Who actually uses Google’s ball pits?

How engineers waiting for their stock to "vest" at big tech companies make 6-figure salaries while doing barely any work.

Engineers waiting for their shares to vest. AKA, the “coasters” at tech giants making 6-figure salaries, with little incentive to do any real work.

Who actually uses Google’s ball pits?

Business Insider spoke with several of these so-called “resters and vesters” about their experiences, including one Facebook engineer whose manager told her to stop coming to work altogether and just pretend like she was doing something important while her stock matured.

The coasting phenomenon is hardly a secret in the Valley — HBO’s Silicon Valley based a whole character on it. But if everyone knows about it…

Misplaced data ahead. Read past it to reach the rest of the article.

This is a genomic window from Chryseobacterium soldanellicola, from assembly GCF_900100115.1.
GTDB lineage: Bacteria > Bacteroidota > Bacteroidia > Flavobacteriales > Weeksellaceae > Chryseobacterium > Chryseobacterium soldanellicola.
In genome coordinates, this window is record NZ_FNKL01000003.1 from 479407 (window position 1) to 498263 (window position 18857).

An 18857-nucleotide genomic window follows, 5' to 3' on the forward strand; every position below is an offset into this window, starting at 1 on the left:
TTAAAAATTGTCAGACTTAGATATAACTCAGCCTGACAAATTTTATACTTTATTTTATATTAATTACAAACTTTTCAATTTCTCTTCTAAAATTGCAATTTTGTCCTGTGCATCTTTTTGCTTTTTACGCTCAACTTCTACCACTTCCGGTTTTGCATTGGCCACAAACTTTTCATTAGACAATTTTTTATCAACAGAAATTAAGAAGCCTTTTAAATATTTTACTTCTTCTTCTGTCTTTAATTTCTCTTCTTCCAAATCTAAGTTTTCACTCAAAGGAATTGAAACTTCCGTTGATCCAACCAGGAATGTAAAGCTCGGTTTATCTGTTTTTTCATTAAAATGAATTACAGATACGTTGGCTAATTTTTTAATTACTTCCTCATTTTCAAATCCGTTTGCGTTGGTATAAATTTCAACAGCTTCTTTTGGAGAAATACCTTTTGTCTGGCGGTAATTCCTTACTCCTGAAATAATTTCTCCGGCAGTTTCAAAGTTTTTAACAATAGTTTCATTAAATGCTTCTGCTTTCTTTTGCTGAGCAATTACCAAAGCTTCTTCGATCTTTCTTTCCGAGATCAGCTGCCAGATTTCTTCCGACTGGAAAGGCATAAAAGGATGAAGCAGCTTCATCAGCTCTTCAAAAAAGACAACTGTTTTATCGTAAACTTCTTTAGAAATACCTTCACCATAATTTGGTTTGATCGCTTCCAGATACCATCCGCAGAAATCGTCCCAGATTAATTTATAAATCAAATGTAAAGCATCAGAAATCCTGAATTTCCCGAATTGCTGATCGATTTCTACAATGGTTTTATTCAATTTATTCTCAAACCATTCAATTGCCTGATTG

Why do companies let people ride on their dime?

For one, just so their competitors can’t have them.

Microsoft Research uses high-paying jobs as a defense mechanism to keep “hard-to-find experts” in niche fields like quantum computing from getting snatched up, letting them collect a paycheck while keeping their day jobs as professors.

Facebook also has a hush-hush bonus program called “discretionary equity” — massive chunks of stock that vest over time and act as “golden handcuffs” to keep their top engineers from jumping ship.

But, a cushy job can be a career-killer

Google’s “moonshot” unit essentially functions as a startup with unlimited funds, paying engineers $250-600k to work on extremely “long-term,” experimental projects.

However, the lack of urgency can result in huge gaps on engineers’ resumes — and red flags for future employers. Turns out living in a vester’s paradise is both a blessing and a curse.

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